Going camping as the solo parent means you have to think of safety at a heightened level. Make sure you have a pram/carrier for any children who are not yet walking or have just started to walk and rely heavily on a pram. Mark out a ‘safe zone’ for your children who are old enough to understand and stick to physical boundaries. Make it fun by involving them to help mark out their ‘play space’. Ensure all children ‘try’ to go to the toilet on every trip to the amenities block and one final toilet stop before bedtime if you don’t have an ensuite site. Although I don’t encourage use of your mobile phone while on your trip, always have it close-by in the case of emergency. As vain as this may sound, pack a selfie stick so you have the ability of getting photos of you with your little ones or don’t be afraid to ask people to take photos for you.


Packing for a trip with young kids can be pretty tricky as you are probably used to all the mod-cons that come with your house. However, it is refreshing when you realise how little you need to survive. Use a port-a-cot for babies, it can be used for sleeping and also a safe place to play while you set up camp. For myself and my three-year-old, I used an air mattress which was perfect. You could also use a fold-out sofa for your toddler that can double-up as a lounge. If you are still using high chairs, Kmart has brilliant camping high chairs that fold down quite compact and are easy to clean.

When packing clothes, check the forecasted weather and also pack a couple of outfits for the opposing forecast. Pack a rain jacket just in case it starts to drizzle. I found a brilliant brand that makes a range of kids sizes starting from 1-2 years unlike many other brands which start at 4+. Rainbird have the Kids GoSTOW jacket in a range of colours and sizes.


After doing some research and in little time, I discovered the Coleman Darkroom Tent. The best thing about the tent (well there’s two things I love) is that when it is marketed to say ‘set up in 3 minutes’, it literally takes 3 minutes to erect! It is a pop-up tent, easily managed by one person and in a very short time. My second love, being a ‘Darkroom’ tent, your little ones won’t be waking up as early as sunrise because the tent is close to pitch-black inside.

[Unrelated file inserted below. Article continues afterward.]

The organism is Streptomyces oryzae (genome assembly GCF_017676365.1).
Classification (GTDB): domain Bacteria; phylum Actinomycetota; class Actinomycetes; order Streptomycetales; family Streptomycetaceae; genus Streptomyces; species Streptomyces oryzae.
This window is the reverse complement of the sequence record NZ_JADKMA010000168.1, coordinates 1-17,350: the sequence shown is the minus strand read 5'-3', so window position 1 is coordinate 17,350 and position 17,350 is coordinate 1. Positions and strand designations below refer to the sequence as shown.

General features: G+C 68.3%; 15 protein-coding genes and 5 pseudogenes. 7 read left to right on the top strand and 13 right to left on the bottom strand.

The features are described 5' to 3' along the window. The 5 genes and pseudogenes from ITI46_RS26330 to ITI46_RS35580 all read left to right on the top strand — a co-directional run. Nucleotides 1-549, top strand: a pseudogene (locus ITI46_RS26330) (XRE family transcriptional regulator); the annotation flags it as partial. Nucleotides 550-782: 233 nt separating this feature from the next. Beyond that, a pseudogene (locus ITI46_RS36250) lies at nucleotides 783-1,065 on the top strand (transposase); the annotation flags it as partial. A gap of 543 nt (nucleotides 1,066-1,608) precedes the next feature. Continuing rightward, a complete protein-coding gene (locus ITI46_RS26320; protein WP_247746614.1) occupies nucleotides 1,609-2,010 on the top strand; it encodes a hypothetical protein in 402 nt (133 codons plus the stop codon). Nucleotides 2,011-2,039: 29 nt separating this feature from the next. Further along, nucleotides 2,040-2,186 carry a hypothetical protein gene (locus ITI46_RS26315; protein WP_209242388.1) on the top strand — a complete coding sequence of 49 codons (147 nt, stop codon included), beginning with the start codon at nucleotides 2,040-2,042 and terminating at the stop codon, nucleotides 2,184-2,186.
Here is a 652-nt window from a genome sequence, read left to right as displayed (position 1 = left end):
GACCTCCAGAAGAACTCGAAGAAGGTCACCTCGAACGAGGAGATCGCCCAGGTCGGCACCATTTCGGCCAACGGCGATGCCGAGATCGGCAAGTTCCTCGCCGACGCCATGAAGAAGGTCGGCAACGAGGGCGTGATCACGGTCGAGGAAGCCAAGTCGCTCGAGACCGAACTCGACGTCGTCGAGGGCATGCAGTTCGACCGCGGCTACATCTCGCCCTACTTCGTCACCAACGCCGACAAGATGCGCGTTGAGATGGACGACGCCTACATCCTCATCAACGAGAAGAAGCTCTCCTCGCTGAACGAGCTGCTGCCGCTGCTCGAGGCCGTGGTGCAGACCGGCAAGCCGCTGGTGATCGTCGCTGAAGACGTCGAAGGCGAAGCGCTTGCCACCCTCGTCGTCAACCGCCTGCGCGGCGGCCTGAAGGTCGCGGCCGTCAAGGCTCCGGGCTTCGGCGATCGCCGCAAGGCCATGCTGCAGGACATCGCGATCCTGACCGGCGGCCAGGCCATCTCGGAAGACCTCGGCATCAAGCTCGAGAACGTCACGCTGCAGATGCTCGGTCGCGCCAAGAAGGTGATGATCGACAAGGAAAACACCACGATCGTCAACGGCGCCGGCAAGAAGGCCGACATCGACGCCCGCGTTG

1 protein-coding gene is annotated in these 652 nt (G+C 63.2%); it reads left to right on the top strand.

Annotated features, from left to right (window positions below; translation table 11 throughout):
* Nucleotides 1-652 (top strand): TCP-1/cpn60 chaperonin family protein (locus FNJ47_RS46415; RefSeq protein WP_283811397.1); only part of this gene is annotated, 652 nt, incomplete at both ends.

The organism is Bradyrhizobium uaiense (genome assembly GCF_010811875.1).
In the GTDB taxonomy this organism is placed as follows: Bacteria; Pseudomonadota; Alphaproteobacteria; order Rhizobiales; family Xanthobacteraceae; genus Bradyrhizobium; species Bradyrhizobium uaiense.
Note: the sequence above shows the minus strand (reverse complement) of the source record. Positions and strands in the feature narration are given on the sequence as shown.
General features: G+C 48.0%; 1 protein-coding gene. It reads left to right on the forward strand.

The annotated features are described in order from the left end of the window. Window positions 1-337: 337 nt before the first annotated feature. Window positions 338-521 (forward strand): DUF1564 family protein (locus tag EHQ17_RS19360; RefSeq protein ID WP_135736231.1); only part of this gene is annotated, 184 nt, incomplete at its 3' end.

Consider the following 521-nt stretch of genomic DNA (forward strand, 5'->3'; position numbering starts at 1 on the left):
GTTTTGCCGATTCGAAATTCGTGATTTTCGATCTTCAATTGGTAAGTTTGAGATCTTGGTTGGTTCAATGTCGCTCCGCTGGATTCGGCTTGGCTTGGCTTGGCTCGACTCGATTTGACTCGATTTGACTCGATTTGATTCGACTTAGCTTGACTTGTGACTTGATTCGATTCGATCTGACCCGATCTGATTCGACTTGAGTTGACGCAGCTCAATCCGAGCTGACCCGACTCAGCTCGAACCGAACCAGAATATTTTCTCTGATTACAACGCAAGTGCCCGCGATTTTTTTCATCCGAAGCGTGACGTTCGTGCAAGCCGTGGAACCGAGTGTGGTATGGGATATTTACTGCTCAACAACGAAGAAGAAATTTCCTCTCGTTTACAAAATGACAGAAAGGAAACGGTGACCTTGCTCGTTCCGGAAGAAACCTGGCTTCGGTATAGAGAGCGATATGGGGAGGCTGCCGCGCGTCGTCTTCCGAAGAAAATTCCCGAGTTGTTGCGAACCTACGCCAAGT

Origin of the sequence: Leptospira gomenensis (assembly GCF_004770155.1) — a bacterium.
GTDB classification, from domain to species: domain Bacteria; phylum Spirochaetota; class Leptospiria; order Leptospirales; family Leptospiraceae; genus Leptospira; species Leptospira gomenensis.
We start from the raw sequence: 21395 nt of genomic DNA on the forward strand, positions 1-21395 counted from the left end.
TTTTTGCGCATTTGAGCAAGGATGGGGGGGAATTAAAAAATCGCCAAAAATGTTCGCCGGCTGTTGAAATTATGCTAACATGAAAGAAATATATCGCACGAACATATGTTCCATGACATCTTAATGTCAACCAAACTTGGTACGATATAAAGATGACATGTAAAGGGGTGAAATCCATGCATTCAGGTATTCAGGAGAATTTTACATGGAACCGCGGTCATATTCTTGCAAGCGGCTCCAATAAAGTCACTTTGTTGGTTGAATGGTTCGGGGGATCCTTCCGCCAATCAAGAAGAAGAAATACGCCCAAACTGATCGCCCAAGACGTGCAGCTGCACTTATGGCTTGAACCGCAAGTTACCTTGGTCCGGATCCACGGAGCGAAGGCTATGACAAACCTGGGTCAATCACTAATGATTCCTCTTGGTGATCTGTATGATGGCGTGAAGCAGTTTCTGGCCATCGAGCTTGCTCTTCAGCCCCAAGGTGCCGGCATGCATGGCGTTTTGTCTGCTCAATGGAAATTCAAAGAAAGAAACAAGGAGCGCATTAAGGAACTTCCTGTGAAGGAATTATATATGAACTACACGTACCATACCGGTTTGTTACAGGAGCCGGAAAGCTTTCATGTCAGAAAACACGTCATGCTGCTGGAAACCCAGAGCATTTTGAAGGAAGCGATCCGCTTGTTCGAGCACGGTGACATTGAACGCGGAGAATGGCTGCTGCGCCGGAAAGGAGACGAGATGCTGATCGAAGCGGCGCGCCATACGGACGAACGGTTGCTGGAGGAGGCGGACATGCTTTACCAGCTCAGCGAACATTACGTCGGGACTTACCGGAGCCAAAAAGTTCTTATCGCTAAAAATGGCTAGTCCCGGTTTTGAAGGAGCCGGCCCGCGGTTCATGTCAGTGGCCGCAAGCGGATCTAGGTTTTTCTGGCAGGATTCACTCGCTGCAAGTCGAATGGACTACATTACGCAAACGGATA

Food & Cooking

If you’re adventurous like me or a high-achiever, you’ll want to take advantage of the experience and cook for yourself and your children. I recommend buying a double gas cooker as it will allow you to cook quickly and we all know when children are hungry, they go from hungry to ‘hangry’ within minutes. You’re on a holiday so be mindful of what is realistic and allow some flexibility.

  • Breakfast ideas – pancake shake mix, cereal, toast
  • Lunch ideas – wraps, sandwiches, wraps to act as burritos toasted on a fry pan, 2-minute noodles, meat and veggies
  • Dinner ideas – any meat, stir-fry or frozen veggies, rice/noodle meal packets that can be boiled with flavour sachets
  • Fruit and snacks – seasonal fruit, celery with peanut butter, crackers and cheese/dip, dried cereal, mini can of baked beans, cold and hard-boiled egg, leftover pancakes from breakfast, small bags of chips.

Preparation is Key

Once your children are asleep, take the time to pack the food for the next day. It will mean that no matter what time your children wake, you are prepared and ready to conquer. If your children are old enough to be involved, get them to help. In addition to having a little assistant, you can reflect on the day and talk about your plans for the next day.

A few other things to remember before you head out into the wilderness is to check your equipment especially if it has been in storage and always let someone know where you are going and when you plan to return. Enjoy your camping adventures and remember to embrace the beauty of slow and flexible travel – it’s all about the journey as well as the destination.